going to get ahead of the president's meeting with president putin. although they said he will be discussing issues from north korea to syria and terrorism in general. thank you so much. kristen welker at the white house. a busy week for the white house. nato, uk, and a visit with vladimir putin. president trump says he doesn't need a lot of preparation for it. >> hours away from announcing his supreme court nominee. we'll look at the short list as trump finalizes one of the most important decisions of his presidency. alice is living with metastatic breast cancer, which is breast cancer that has spread to other parts of her body. she's also taking prescription ibrance with an aromatase inhibitor, which is for postmenopausal women with hormone receptor-positive her2- metastatic breast cancer as the first hormonal based therapy. ibrance plus letrozole
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president trump is set to pick his second supreme court nominee in less than ten hours. let's look at the final list. brett kavanaugh, the yale school graduate. the only ivy leaguer. he clerked for justice kennedy and spent 12 years as an appeals court judge in washington d.c. but his time working in the george w. bush white house could be a mark against him with many movement conservatives. then there's thomas hardiman. he was the first in his family to attend college. graduating from georgetown. he was one of the potential choices to fill scalia's seat. he serves with the president's sister on the third circuit court of appeals in pennsylvania where he is seen as a strong supporter of gun rights. and then there's raymond
kethledge. he's a former kennedy law clerk serving as an appeals court judge for a decade. he's been applauded in rulings against the irs and equal employment opportunity commission. and amy coney barrett, the only woman on the final list. she's the yonungest. she's 46. she clerked for justice scalia but has only been an appeals court judge as eight months. that's seen as a potential negative in her consideration. >> joining us now danielle mclaughlin and emily gold wallman. danielle, to you first. give us a quick sense of why the federalist seociety matters in this pick and who is strongest contender may be. >> they're the driving force behind the nomination. the president got a short list
of 25 potential nominees before he was elected. those were selected by the federalist society. many were februarys of federalist societies. it's interesting. we have four people on the short list. some have a really long record. wret brett kavanaugh is one. others have a short record. a long record means there's a lot for conservatives to like. there's a lot for democrats to chew over. but on the other hand if there's a short amount of constitutional scholarship, there's not so much for conservatives but there's less than democrats to complain about. >> they can complain, but they can't do anything about it, correct? >> no, they can't. the filibuster for supreme court nominations was ended when gorsuch was confirmed by the senate. they only need a simple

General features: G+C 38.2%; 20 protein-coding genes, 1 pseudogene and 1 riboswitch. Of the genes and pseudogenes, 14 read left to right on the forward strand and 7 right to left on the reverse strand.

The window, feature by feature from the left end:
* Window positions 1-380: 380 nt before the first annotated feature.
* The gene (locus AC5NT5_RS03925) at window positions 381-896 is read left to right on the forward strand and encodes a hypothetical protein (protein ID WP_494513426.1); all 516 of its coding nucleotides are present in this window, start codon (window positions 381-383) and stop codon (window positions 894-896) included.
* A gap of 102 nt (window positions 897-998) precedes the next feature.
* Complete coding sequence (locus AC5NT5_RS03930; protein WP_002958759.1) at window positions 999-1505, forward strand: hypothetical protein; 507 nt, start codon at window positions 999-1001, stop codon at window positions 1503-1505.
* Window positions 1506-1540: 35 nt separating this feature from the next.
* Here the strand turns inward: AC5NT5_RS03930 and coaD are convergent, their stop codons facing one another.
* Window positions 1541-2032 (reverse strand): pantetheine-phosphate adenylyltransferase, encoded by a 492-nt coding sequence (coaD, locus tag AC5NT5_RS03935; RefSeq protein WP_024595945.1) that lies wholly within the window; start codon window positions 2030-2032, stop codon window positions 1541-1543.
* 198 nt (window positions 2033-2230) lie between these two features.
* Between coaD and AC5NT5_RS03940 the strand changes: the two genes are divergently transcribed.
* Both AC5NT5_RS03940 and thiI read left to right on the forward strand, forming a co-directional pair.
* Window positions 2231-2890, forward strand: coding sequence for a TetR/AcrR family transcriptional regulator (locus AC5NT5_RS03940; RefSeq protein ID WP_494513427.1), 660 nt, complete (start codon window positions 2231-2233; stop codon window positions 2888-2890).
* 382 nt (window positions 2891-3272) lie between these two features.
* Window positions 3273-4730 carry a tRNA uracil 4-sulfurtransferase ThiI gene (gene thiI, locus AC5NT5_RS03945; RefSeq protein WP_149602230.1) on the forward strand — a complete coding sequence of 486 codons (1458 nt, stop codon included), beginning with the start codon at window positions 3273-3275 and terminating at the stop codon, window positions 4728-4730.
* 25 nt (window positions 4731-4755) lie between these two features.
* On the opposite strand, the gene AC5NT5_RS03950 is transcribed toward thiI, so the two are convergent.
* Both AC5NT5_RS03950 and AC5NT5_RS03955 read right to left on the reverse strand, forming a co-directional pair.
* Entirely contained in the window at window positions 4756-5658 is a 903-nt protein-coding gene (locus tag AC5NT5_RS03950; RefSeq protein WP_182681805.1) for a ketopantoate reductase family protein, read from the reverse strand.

majority, the supermajority is gone. >> we have a lot of people who have come on and told us that things like roe v. wade are established law and not in danger. someone dealing with gay rights issues saying they don't feel that's going to be overturned by the supreme court. it feels naive to me to say that. >> i think that's a little naive. i'm not sure that everything is going to be overturned right away. i wouldn't say that either. the thing about the supreme court is that's the court that can go back to old precedence and revisit them and maybe chip away at them and maybe even occasionally overrule them. that does happen. we saw it happen just this past term. it's not like once something is settled law, that's it, t over. that's true when you have appellate judges, when they're nominated for appellate decisions, they follow supreme court precedent. when you're on the supreme court, that's when you try to change the precedent. >> emily, there's been back and
forth over kennedy's legacy. it was written he who is not the moderate people thought he was. what do you think? >> i think that's -- >> that's a great. >> i think that -- so on many issues kennedy actually sided with the conservative justices. more often than not he did this. in that sense, i agree. he wasn't straight down the middle moderate. but on some of the key button social issues, that's when kennedy swung left. he would join with the four more liberal justices. abortion, affirmative action, that's where he split. on some of the most well-known issues he went the other way. his legacy is mixed. >> danielle, your thoughts on that? >> i totally agree. i think a conservative justice will make the most influence, the most impact here in the places, the social issues where kennedy sided with the liberals. he wrote citizens united, the
campaign finance decision. he also wrote the same six major decision. kennedy wrote at length about human dignity and personal a autotonmy. it's important when you think about who you marry and abortion. that's where we'll see the most impact in this supreme court with the 5-4 conservative majority. >> danielle and emily, thank you so both of you for being with us. next, a new report says the trump administration fought against encouraging breast feeding. who the trump administration was fighting for and it wasn't babies. and it wasn't mothers. - i love my grandma. - anncr: as you grow older, your brain naturally begins to change which may cause trouble with recall. - learning from him is great... when i can keep up! - anncr: thankfully, prevagen helps your brain and improves memory. - dad's got all the answers. - anncr: prevagen is now the number-one-selling brain health supplement in drug stores nationwide. - she outsmarts me every single time. - checkmate!